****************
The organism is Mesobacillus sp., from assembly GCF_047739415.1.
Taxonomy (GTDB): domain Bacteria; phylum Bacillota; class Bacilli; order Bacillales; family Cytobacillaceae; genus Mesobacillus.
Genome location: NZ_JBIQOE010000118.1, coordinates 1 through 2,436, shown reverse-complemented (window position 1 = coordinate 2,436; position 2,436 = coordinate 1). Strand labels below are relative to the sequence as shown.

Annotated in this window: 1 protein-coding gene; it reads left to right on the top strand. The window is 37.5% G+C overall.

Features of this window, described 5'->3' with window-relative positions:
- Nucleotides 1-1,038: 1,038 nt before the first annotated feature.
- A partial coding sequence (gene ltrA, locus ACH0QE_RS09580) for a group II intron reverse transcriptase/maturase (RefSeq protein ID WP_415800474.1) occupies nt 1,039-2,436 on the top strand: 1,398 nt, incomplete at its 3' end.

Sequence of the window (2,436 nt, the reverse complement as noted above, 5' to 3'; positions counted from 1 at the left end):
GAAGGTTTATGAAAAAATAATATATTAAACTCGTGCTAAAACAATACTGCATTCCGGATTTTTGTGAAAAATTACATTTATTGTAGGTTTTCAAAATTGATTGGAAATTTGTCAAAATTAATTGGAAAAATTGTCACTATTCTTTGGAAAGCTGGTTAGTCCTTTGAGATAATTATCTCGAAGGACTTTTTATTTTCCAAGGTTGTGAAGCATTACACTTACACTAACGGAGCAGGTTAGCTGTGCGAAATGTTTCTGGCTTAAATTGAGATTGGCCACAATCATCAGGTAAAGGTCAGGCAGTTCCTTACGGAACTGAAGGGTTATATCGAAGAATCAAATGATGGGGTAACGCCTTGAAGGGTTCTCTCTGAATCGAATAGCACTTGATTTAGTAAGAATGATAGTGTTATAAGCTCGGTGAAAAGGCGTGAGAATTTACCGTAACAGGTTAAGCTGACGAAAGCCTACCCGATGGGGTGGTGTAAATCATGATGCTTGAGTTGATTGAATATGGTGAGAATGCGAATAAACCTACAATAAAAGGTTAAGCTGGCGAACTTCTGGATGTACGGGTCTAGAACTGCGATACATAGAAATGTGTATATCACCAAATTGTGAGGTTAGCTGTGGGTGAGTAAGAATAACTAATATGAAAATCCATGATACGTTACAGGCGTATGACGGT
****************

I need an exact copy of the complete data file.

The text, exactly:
The organism is Mesobacillus sp., from assembly GCF_047739415.1.
Taxonomy (GTDB): domain Bacteria; phylum Bacillota; class Bacilli; order Bacillales; family Cytobacillaceae; genus Mesobacillus.
Genome location: NZ_JBIQOE010000118.1, coordinates 1 through 2,436, shown reverse-complemented (window position 1 = coordinate 2,436; position 2,436 = coordinate 1). Strand labels below are relative to the sequence as shown.

Annotated in this window: 1 protein-coding gene; it reads left to right on the top strand. The window is 37.5% G+C overall.

Features of this window, described 5'->3' with window-relative positions:
- Nucleotides 1-1,038: 1,038 nt before the first annotated feature.
- A partial coding sequence (gene ltrA, locus ACH0QE_RS09580) for a group II intron reverse transcriptase/maturase (RefSeq protein ID WP_415800474.1) occupies nt 1,039-2,436 on the top strand: 1,398 nt, incomplete at its 3' end.

Sequence of the window (2,436 nt, the reverse complement as noted above, 5' to 3'; positions counted from 1 at the left end):
GAAGGTTTATGAAAAAATAATATATTAAACTCGTGCTAAAACAATACTGCATTCCGGATTTTTGTGAAAAATTACATTTATTGTAGGTTTTCAAAATTGATTGGAAATTTGTCAAAATTAATTGGAAAAATTGTCACTATTCTTTGGAAAGCTGGTTAGTCCTTTGAGATAATTATCTCGAAGGACTTTTTATTTTCCAAGGTTGTGAAGCATTACACTTACACTAACGGAGCAGGTTAGCTGTGCGAAATGTTTCTGGCTTAAATTGAGATTGGCCACAATCATCAGGTAAAGGTCAGGCAGTTCCTTACGGAACTGAAGGGTTATATCGAAGAATCAAATGATGGGGTAACGCCTTGAAGGGTTCTCTCTGAATCGAATAGCACTTGATTTAGTAAGAATGATAGTGTTATAAGCTCGGTGAAAAGGCGTGAGAATTTACCGTAACAGGTTAAGCTGACGAAAGCCTACCCGATGGGGTGGTGTAAATCATGATGCTTGAGTTGATTGAATATGGTGAGAATGCGAATAAACCTACAATAAAAGGTTAAGCTGGCGAACTTCTGGATGTACGGGTCTAGAACTGCGATACATAGAAATGTGTATATCACCAAATTGTGAGGTTAGCTGTGGGTGAGTAAGAATAACTAATATGAAAATCCATGATACGTTACAGGCGTATGACGGT